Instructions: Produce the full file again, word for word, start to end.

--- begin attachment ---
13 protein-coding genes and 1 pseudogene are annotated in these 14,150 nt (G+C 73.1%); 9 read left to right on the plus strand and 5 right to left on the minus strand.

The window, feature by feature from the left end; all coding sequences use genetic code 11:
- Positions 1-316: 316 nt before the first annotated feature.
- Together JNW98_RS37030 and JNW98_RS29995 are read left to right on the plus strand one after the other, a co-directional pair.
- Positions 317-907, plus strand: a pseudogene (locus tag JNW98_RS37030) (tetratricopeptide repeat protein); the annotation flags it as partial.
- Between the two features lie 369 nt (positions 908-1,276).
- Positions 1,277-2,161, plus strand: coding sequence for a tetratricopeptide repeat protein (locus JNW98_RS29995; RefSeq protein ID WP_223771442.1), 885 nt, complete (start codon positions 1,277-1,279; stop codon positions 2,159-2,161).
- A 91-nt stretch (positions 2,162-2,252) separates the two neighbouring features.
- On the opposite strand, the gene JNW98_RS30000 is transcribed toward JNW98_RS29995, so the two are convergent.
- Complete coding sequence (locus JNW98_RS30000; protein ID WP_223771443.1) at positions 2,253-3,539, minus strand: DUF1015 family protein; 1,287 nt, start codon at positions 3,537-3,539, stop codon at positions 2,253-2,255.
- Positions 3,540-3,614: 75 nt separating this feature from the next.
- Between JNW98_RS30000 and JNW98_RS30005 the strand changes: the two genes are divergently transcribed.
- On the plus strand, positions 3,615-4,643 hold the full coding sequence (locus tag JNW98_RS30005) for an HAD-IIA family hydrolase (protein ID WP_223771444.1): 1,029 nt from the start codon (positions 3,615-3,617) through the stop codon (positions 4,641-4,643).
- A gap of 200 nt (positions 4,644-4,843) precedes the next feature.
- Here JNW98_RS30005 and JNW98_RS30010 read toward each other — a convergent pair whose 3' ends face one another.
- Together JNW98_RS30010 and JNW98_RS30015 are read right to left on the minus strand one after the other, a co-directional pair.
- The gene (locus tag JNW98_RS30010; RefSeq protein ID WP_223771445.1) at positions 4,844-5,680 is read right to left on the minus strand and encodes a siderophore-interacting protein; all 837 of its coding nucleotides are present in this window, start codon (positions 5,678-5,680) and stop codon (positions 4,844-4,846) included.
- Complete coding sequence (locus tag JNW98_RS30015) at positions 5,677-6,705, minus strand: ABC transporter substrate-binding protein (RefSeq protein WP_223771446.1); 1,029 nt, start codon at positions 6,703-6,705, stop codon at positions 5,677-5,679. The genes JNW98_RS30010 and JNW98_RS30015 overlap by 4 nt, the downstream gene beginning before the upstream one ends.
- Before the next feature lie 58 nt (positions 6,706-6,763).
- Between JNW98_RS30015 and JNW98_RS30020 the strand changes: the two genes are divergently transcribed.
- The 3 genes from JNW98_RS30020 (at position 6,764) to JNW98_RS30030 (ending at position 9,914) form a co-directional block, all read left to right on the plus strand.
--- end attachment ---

13 protein-coding genes and 1 pseudogene are annotated in these 14,150 nt (G+C 73.1%); 9 read left to right on the plus strand and 5 right to left on the minus strand.

The window, feature by feature from the left end; all coding sequences use genetic code 11:
- Positions 1-316: 316 nt before the first annotated feature.
- Together JNW98_RS37030 and JNW98_RS29995 are read left to right on the plus strand one after the other, a co-directional pair.
- Positions 317-907, plus strand: a pseudogene (locus tag JNW98_RS37030) (tetratricopeptide repeat protein); the annotation flags it as partial.
- Between the two features lie 369 nt (positions 908-1,276).
- Positions 1,277-2,161, plus strand: coding sequence for a tetratricopeptide repeat protein (locus JNW98_RS29995; RefSeq protein ID WP_223771442.1), 885 nt, complete (start codon positions 1,277-1,279; stop codon positions 2,159-2,161).
- A 91-nt stretch (positions 2,162-2,252) separates the two neighbouring features.
- On the opposite strand, the gene JNW98_RS30000 is transcribed toward JNW98_RS29995, so the two are convergent.
- Complete coding sequence (locus JNW98_RS30000; protein ID WP_223771443.1) at positions 2,253-3,539, minus strand: DUF1015 family protein; 1,287 nt, start codon at positions 3,537-3,539, stop codon at positions 2,253-2,255.
- Positions 3,540-3,614: 75 nt separating this feature from the next.
- Between JNW98_RS30000 and JNW98_RS30005 the strand changes: the two genes are divergently transcribed.
- On the plus strand, positions 3,615-4,643 hold the full coding sequence (locus tag JNW98_RS30005) for an HAD-IIA family hydrolase (protein ID WP_223771444.1): 1,029 nt from the start codon (positions 3,615-3,617) through the stop codon (positions 4,641-4,643).
- A gap of 200 nt (positions 4,644-4,843) precedes the next feature.
- Here JNW98_RS30005 and JNW98_RS30010 read toward each other — a convergent pair whose 3' ends face one another.
- Together JNW98_RS30010 and JNW98_RS30015 are read right to left on the minus strand one after the other, a co-directional pair.
- The gene (locus tag JNW98_RS30010; RefSeq protein ID WP_223771445.1) at positions 4,844-5,680 is read right to left on the minus strand and encodes a siderophore-interacting protein; all 837 of its coding nucleotides are present in this window, start codon (positions 5,678-5,680) and stop codon (positions 4,844-4,846) included.
- Complete coding sequence (locus tag JNW98_RS30015) at positions 5,677-6,705, minus strand: ABC transporter substrate-binding protein (RefSeq protein WP_223771446.1); 1,029 nt, start codon at positions 6,703-6,705, stop codon at positions 5,677-5,679. The genes JNW98_RS30010 and JNW98_RS30015 overlap by 4 nt, the downstream gene beginning before the upstream one ends.
- Before the next feature lie 58 nt (positions 6,706-6,763).
- Between JNW98_RS30015 and JNW98_RS30020 the strand changes: the two genes are divergently transcribed.
- The 3 genes from JNW98_RS30020 (at position 6,764) to JNW98_RS30030 (ending at position 9,914) form a co-directional block, all read left to right on the plus strand.